Swing and miss

Partly because I consider myself a fair dude, but mostly because I need to maintain some sort of control on the vitriol that is overflowing my Inbox, I offer a mea culpa to Wily Mo Pena. Although if the rather innocent critique I wrote the other day was considered too cruel by the new standards of lollipop and gumdrop fairy tale members of a kinder, gentler Red Sox Nation, I’m going to need to spend more time at sensitivity training this summer than at the Sausage King.

Wily Mo hit a home run last night in Boston’s 8-4 loss to Toronto. OK, it was a bomb. Happy? I suppose it was silly to concern myself with his track record.

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Pena had a tough day Tuesday in the Fenway opener, striking out swinging on three pitches and making a blunder in the field that went for a two-run home run off the bat of Frank Catalanotto. After he followed that play with back-to-back fly ball catches in right, the Fenway faithful sarcastically cheered him on. Pena, afterwards, didn’t get it, assuming the fans were simply tossing their unmitigated support toward him. That wasn’t the case, then. The story has changed somewhat since.


After the game, I dared to point out that Pena had struck out three times in five at-bats, on nine pitches, each of which he lunged at. I dared to point out a similar defensive play Pena made last season as a member of the Reds at Fenway Park, helping a Manny Ramirez line drive over the wall for a homer. I dared to point out that Bronson Arroyo, the man who was traded for Pena, had two more home runs. I actually received an e-mail berating me for not knowing that Arroyo wouldn’t be hitting here anyway. Um, thanks.
We all know that Pena arrives in Boston more a package of potential than five-tool superstar. The man is going to have his problems in the field, and he definitely is going to have his issues at the plate. But when he hits the ball, we’re told, he hits the ball hard. We bore witness to that last night with a missile to dead center. You can imagine the “told ya so’s” that filtered in this morning.
From a URI email address: “WHATS IT LIKE TO BE A SPORTS REPORTER THAT DOESNT KNOW THE LEAST THING ABOUT ANYTHING…”WILLY MO WOES….”-WORST ARTICLE, THAT WAS ABSOLUTE GARBAGE…CORRECT ME THE READER IF IM WRONG BUT IM PRETTY CONFIDENT WILLY MO PENA HIT A BOMB TO CENTER TODAY…OOPS WERE YOU WRONG ABOUT EVERYTHING…YES….GO PRINT YOUR OPINIONS ELSEWHERE….”
This is where we’d normally have some potshot at the URI grammar department, but that would be, you know, negative.
Here’s hoping Pena puts it together. He’s not and will not be, as one reader put it, “the new whipping boy.” Pena is young with a ton of untapped talent. The problem with him is the deal he signed with the Yankees at age 17, which meant that he ran out of minor league options at a much too young an age. This kid has had to learn at the big league level, something that is near impossible to do without the benefit of a 500 at-bat season. There will be plenty of good nights for Pena throughout the year, but fans need to understand, there are going to be ones like Tuesday as well.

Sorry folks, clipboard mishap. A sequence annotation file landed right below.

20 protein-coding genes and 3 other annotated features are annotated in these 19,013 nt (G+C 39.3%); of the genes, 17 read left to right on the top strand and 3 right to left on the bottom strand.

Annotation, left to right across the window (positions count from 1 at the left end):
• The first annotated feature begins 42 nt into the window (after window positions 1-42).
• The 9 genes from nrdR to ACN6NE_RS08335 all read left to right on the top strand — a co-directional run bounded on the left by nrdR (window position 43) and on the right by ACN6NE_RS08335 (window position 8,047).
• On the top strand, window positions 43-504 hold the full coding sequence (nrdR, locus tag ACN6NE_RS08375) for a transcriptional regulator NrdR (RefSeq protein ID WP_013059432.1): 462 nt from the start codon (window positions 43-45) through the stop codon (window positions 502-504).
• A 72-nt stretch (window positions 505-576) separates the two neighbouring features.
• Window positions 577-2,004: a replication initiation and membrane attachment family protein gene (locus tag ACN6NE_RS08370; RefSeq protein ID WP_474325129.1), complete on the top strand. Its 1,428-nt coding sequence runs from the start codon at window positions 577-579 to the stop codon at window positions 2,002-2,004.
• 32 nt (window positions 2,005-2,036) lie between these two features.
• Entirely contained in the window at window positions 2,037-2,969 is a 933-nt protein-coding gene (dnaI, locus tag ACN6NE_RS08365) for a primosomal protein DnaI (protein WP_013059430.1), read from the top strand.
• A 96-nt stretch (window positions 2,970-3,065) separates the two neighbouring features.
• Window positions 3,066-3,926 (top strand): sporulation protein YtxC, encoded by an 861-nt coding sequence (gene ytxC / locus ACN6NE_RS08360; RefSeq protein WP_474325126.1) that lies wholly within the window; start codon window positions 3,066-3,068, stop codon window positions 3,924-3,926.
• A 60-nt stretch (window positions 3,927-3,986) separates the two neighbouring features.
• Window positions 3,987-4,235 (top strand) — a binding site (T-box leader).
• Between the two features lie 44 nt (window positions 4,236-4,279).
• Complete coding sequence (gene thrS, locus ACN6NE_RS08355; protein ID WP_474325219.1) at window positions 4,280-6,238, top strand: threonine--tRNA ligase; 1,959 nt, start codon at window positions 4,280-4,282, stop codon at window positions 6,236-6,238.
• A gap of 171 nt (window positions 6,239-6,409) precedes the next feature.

For the sake of fairness, we’ll just ignore those in the future.
Because if Wily Mo does struggle this season, striking out at a rate that would make Mark Bellhorn blush, I am sure that the ever-balanced fans at Fenway will stay true to their “give him time” stance. Bases loaded, bottom of the ninth, down by a run in a mid-August game against the Yankees, and Pena’s up. He strikes out, and I’m sure he gets the old college try from the bleachers instead of exasperation, departing fans pointing out to their fellow patrons that, “He’s a work in progress. Just give him time.” I give it 11 seconds before anyone saying that in such a situation gets slugged.
But at least in this space, we’re going to overlook Pena’s deficiencies and focus on the positive, something I guess we failed to do earlier this week even if we professed admiration for these Red Sox the very day before. To be honest, I’ve never witnessed such a knee-jerk rise to defense than I have this week in regard to Pena. He is apparently the new favorite son of the Nation, before he has done a thing.
Nothing wrong with that, of course. I’m just going to have a big laugh when the same folks are ripping into him come June. We’ll stay away from it, or any negativity for that matter. We’ve been warned. Maybe I’ll spend the summer working on a gingerbread house or something down by the beach.
Wily Mo Pena and the Red Sox may very well have a Happily Ever After in their future, and I’m sure the faithful members of Red Sox Nation will be just hunky-dory with the peaks and valleys along the way. No jeers, no sarcastic cheers.
“He’s a work in progress, after all. Give him a chance.” That’s my mantra for the rest of 2006. It’s Red Sox Nation’s, too. At least this week. We’ll see you in May for the other side of the story.

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